Super Channel has withdrawn a lawsuit it initially filed in Federal Court and resubmitted the case in Alberta. The suit names Best Buy, Staples, London Drugs and Canada Computers, alleging the retailers were complicit in promoting content piracy by selling internet streaming devices. It also names groups of Canadians who bought Android TV devices among the defendants, demanding those retailers name the customers. Allarco Entertainment declined to comment on resubmission of the suit, saying it is before the courts.
TELUS CEO Darren Entwistle has cautioned that the telecom company could cut $1 billion in spending and 5,000 jobs over the next five years if the CRTC requires incumbent wireless providers to open their infrastructure to mobile virtual network operators (MVNOs). Entwistle made the comments at the commission’s MVNO hearing, the first step toward exploring a federal Competition Bureau recommendation to create a mandated MVNO policy to boost competition and lower consumer prices for wireless services.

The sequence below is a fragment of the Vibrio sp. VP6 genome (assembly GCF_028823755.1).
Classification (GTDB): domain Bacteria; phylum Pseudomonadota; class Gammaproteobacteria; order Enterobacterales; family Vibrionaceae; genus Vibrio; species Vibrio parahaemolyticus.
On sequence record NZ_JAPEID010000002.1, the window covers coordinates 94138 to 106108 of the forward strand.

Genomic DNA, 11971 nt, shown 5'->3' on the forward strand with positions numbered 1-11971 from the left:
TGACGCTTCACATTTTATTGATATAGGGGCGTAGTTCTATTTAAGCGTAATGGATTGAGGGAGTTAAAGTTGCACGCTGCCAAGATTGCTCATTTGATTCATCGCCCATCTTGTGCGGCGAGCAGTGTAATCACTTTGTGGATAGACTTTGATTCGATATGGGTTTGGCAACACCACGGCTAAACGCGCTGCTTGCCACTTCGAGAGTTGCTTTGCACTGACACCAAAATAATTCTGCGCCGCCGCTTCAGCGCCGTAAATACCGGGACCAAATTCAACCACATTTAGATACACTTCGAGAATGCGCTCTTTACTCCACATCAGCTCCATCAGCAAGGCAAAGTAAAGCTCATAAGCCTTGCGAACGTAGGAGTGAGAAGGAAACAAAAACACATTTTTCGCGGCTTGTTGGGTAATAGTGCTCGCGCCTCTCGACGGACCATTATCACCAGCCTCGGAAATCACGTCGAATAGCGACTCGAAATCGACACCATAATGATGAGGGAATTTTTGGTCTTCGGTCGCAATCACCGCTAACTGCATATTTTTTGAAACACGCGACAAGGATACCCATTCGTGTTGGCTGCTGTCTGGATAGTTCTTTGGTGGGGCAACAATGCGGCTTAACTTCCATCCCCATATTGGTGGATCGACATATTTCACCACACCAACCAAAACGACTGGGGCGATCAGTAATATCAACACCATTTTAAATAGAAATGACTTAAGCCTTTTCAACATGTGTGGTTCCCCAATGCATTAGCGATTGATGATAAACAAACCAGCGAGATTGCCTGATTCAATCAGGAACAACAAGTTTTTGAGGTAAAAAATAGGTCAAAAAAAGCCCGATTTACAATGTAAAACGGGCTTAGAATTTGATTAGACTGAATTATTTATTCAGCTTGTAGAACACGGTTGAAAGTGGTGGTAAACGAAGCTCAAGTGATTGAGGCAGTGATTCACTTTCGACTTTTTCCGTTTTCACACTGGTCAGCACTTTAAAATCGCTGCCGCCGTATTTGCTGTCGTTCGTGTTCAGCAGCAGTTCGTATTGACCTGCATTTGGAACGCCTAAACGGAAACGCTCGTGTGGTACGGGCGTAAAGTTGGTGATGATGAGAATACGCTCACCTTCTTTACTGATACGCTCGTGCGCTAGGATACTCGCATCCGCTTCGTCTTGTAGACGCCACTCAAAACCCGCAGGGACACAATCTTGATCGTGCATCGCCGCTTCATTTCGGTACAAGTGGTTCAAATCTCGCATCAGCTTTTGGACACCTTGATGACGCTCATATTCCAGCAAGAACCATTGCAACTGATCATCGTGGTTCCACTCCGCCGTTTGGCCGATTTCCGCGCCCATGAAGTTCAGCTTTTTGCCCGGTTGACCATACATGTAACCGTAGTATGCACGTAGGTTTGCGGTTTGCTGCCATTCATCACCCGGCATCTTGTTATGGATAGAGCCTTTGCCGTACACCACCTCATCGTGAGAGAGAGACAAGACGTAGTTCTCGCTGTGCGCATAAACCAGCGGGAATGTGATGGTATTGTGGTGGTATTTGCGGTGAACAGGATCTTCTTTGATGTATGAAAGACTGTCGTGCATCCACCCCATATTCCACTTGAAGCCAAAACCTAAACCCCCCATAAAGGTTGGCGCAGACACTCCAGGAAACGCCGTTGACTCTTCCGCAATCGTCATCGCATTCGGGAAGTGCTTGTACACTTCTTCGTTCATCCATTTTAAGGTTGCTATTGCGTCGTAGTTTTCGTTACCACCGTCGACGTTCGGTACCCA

Quebecor has filed its intervention with the CRTC regarding the renewal of CBC/Radio-Canada’s licence renewal, which goes to a public hearing May 25. Quebecor’s submission states that it’s in agreement with the Yale report (Broadcast Telecommunications Legislative Review) that CBC/Radio-Canada should be “animated by a public purpose not a commercial one.” Quebecor questions whether the public broadcaster should be driven by a culture of performance and financial return rather than a culture of public service. It also asserts that carrying foreign content does not fulfill CBC’s mandate, taking aim at French-language SVOD platform Tou.tv Extra.